Sen. Elizabeth Warren, D-Mass., is one of four Democratic presidential candidates who have co-sponsored resolutions recognizing the Armenian genocide. (Tom Williams/CQ Roll Call file photo)

Whether the slaughter of Armenians by Ottoman Turks in 1915 amounted to a genocide is still a fraught political question for U.S. presidential candidates more than a century later.

The question for now is how many of the growing field of candidates might weigh in on Wednesday for the annual commemoration. April 24, 1915 is generally considered to mark the start of actions that led to the Armenian genocide.

First quarter drug lobbying outpaces other health care sectors
Big spending comes amid bipartisan support for legislation to lower drug prices

Health care trade groups and businesses increased their lobbying efforts during the first quarter of 2019. (Bill Clark/CQ Roll Call file photo)

Several health care trade groups and businesses upped their lobbying expenditures in the opening stretch of 2019, with the pharmaceutical industry reporting the highest expenditures as lawmakers focus on rising drug prices.

The Pharmaceutical Care Management Association, which represents the pharmacy benefit managers that have emerged as a bogeyman in the drug pricing debate, more than doubled its lobbying expenditures in the first quarter of the year compared to the equivalent period in 2018. So far this year, the group has spent $1.49 million on lobbying, compared to last year’s first quarter sum of $741,557.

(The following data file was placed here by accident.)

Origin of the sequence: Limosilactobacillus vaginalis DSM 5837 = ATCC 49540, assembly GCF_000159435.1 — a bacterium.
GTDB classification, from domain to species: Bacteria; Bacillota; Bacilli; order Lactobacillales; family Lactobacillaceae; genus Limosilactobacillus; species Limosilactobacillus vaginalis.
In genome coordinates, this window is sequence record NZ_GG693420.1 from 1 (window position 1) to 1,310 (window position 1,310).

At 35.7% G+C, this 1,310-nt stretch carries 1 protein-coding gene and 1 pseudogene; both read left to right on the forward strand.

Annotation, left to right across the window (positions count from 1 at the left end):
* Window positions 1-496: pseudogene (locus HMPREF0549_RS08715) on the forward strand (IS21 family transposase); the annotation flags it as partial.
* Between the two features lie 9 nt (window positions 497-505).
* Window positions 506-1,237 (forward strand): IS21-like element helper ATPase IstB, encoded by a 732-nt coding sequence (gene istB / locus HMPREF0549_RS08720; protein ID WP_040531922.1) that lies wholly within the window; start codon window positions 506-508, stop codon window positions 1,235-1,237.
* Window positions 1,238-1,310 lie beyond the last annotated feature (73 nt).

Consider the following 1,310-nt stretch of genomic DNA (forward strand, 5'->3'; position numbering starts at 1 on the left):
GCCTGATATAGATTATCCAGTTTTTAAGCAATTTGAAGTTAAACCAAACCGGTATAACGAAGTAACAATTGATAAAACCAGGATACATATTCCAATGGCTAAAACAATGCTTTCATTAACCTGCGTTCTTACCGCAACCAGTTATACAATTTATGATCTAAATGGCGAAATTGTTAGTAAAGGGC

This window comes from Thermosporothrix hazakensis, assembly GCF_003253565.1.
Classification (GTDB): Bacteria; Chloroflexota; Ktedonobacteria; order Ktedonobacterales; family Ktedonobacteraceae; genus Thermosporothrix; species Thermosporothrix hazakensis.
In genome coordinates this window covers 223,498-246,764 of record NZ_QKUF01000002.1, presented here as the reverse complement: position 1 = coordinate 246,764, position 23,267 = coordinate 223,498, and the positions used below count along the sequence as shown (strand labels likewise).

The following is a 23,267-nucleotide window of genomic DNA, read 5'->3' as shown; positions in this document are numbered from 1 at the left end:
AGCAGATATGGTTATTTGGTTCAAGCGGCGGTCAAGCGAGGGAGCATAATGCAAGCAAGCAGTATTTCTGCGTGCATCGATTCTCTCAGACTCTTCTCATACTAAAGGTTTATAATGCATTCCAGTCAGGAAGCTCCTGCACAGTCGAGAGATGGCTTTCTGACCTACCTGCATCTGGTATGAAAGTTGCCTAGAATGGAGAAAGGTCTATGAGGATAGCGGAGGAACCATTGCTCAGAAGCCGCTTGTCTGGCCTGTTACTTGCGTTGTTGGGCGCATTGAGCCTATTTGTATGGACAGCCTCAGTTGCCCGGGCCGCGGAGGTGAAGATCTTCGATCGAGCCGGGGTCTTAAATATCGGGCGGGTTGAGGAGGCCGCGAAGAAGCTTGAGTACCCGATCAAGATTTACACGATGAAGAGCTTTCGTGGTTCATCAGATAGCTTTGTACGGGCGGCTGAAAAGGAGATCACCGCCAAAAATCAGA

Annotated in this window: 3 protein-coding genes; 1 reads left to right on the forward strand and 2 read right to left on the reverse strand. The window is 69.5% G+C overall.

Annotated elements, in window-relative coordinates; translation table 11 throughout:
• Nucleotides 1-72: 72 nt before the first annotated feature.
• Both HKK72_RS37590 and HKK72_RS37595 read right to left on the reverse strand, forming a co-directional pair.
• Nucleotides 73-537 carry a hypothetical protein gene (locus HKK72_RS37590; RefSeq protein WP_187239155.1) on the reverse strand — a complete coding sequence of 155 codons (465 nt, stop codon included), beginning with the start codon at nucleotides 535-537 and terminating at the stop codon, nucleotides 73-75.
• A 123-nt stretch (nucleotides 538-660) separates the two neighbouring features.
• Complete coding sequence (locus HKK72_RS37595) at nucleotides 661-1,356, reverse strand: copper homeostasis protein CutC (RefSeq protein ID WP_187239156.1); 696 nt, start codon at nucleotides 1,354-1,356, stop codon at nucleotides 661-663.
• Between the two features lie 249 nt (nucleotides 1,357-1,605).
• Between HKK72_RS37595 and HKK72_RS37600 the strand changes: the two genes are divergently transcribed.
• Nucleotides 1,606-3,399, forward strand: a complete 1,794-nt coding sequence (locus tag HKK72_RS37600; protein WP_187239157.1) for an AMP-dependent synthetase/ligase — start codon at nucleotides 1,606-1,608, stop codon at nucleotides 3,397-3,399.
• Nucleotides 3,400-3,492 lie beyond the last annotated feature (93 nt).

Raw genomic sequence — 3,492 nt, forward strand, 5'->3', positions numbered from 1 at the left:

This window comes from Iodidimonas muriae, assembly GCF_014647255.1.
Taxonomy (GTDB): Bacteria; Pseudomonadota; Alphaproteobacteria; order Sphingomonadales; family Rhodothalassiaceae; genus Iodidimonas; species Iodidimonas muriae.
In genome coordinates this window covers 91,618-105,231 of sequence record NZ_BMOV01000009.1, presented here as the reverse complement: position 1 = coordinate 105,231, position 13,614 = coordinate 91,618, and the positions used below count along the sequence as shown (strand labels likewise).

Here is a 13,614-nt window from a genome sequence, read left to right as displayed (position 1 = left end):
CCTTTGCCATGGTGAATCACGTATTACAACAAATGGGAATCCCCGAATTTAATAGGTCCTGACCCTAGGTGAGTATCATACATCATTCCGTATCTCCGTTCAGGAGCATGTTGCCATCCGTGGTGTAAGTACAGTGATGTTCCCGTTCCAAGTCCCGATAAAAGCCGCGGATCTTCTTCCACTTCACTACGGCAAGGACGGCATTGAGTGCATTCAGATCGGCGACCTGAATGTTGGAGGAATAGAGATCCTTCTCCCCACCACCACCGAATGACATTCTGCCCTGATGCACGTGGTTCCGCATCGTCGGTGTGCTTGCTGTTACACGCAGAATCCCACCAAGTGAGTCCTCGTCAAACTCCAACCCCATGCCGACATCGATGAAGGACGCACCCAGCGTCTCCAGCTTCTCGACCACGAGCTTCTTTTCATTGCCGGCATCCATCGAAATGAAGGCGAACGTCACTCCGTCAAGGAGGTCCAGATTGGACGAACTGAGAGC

Republicans have a post-Trump identity crisis on the horizon
What will it mean to be a Republican once the president leaves office?

Being a Republican has increasingly come to mean being with President Donald Trump, Gonzales writes, but it’s far from clear what the party will look like after he leaves office and if it will turn to Vice President Mike Pence for leadership. (Tom Williams/CQ Roll Call file photo)

Republicans are enjoying their ride in the White House and basking in the glow of a divided Democratic presidential field, but a monumental identity crisis is looming for the GOP.

Whether you think President Donald Trump won’t be president in two months, two years or six years, Republicans are going to have a difficult time moving on to the next chapter.

Trade, infrastructure, health care issues dominate K Street
Uncertainties in Washington haven’t dampened hopes for legislative deal-making

K Street spending in the first quarter of 2019 shows business interests are still looking for openings to help broker big-scope legislative deals before presidential politics takes hold by 2020. (Bill Clark/CQ Roll Call file photo)

The renegotiated trade deal with Canada and Mexico, an elusive infrastructure package and debate over prescription drug prices dominated the lobbying agendas of some of the biggest spenders on K Street early this year, setting the legislative stage for the rest of 2019.

The tumult of the Trump administration and the uncertainty of divided party control on Capitol Hill have kept business interests on the defense while also looking for openings to help broker big-scope legislative deals before presidential politics takes hold by 2020.